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CDLs: Officials hear farmers
When federal officials opened up the door to the possibility of requiring all farmers to have a commercial driver's license (CDL) to operate any farm truck or machinery on roadways, farmers responded. And now, officials are backing away from earlier ideas about the prospect.
"FMCSA (Federal Motor Carrier Safety Administration) seemed to try to cover its tracks by arguing that they initiated the review process 'to make sure states don't go overboard in enforcing regulations on agriculture operators, and to ensure consistent access to exemptions for farmers,'" says Iowa State University Center for Agricultural Law and Taxation (CALT) and ag law specialist Roger McEowen.
Those Guidance rules were originally based on the notion that those transporting ag goods were "common or contract carriers" and subject to interstate commerce regulation. But, after hearing from farmers commenting about such things as the availability of CDLs for younger members of a farm business, FMCSA said interstate commerce regulation does not apply to ag transportation.
"On the interstate commerce issue, the FMCSA reiterated that 'interstate commcerce is determined by the essential character of the movement,'" McEowen says. "FMCSA determined that clarification of the distinction between intrastate and interstate commerce was not necessary, and that further guidance would not be helpful to the ag industry insomuch as the farm exemption from the CDL requirements was not linked to intrastate or interstate commerce as some commenters had argued."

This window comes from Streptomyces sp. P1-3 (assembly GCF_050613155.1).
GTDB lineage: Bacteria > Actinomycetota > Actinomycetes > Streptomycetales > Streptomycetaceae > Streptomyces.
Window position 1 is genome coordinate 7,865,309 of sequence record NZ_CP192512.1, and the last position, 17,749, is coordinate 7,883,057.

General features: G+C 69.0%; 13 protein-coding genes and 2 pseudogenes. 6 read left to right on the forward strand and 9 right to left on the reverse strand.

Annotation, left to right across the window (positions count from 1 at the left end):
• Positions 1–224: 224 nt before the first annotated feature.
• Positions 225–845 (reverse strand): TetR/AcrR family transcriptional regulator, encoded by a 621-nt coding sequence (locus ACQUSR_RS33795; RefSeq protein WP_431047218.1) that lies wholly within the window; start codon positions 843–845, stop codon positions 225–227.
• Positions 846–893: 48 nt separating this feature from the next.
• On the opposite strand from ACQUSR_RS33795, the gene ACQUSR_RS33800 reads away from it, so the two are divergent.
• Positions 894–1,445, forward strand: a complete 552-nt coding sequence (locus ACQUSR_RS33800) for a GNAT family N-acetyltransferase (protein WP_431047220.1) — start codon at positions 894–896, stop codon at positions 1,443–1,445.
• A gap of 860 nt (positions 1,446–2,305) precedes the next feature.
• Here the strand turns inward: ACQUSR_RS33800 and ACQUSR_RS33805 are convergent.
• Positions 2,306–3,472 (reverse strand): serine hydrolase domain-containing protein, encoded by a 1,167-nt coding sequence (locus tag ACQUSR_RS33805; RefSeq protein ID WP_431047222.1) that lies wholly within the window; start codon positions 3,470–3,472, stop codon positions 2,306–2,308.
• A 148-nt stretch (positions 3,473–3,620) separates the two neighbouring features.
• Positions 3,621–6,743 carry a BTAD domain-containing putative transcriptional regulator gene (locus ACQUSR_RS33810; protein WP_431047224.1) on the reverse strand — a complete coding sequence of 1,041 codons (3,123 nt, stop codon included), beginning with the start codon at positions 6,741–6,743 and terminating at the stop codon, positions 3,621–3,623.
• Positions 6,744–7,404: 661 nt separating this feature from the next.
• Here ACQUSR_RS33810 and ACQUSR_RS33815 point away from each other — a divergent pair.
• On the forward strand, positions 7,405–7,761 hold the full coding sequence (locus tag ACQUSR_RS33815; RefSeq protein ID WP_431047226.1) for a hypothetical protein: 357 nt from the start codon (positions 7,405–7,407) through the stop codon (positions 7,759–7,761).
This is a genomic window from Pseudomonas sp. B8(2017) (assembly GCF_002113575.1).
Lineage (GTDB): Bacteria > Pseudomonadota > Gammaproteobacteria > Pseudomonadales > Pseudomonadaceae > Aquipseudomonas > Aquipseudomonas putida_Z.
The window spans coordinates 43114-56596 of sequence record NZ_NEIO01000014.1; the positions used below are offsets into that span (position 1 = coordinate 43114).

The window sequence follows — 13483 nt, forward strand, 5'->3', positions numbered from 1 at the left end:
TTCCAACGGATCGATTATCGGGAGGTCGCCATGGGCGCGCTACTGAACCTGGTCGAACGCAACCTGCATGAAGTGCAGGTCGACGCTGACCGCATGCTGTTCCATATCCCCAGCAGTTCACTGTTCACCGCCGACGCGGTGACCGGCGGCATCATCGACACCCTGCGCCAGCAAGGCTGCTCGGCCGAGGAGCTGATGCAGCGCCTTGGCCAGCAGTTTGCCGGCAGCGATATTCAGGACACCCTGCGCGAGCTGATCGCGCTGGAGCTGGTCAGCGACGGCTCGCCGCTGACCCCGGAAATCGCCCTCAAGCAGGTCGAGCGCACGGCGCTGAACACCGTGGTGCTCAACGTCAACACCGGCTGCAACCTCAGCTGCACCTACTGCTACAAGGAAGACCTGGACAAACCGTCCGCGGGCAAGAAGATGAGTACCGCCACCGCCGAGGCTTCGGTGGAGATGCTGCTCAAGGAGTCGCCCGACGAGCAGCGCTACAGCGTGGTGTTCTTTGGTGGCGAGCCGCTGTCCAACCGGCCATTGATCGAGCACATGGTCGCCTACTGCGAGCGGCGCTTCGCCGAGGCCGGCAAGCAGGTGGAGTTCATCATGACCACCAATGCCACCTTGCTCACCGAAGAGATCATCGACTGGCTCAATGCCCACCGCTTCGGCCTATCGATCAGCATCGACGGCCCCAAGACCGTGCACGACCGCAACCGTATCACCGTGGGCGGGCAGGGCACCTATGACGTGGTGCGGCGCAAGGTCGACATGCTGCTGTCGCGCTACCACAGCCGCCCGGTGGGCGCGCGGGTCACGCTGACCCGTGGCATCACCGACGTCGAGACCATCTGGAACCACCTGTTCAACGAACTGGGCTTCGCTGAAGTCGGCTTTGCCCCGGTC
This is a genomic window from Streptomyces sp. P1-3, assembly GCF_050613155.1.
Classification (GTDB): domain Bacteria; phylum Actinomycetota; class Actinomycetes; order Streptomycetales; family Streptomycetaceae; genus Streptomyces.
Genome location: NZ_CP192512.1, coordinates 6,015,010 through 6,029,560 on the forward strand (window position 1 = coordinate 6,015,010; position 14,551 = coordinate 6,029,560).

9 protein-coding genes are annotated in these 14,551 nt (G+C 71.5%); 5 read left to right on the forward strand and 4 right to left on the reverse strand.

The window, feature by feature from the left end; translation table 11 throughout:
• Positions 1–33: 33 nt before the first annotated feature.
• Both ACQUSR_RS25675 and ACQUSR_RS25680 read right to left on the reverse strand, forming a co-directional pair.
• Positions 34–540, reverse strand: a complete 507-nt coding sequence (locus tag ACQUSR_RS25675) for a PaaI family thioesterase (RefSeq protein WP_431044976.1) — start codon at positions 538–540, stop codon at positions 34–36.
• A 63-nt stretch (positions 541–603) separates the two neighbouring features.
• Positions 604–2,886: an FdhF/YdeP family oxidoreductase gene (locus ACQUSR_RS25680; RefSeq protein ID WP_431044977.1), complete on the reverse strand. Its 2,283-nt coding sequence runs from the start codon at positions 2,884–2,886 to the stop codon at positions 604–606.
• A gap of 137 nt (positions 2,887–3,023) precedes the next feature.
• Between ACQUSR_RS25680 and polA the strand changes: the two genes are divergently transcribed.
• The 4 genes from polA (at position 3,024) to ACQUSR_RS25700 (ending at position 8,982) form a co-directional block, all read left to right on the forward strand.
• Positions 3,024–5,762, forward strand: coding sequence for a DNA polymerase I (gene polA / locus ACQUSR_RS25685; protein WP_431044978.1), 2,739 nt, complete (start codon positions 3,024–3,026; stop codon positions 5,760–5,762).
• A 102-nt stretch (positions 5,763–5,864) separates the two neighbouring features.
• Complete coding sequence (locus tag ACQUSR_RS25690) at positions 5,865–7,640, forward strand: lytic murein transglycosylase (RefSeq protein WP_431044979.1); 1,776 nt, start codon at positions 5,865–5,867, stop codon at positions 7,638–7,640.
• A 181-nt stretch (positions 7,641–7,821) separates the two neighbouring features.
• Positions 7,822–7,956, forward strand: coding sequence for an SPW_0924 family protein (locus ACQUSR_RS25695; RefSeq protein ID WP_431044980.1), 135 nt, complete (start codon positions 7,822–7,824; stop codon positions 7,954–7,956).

The clarification by federal officials and subsequent CDL decision, McEowen says, shows how influential farmers were during the initial comment period and how important such action can be in policy issues like this one.
"The FMCSA added that they never issued the Guidance rules to further regulate the transport of farm supplies to or from a farm. Whether that is true in a political environment that has markedly increased the regulation of numerous sectors of the economy remains to be seen," he says. "But, the vigilance of farm operators and groups seems to have paid off for the present time."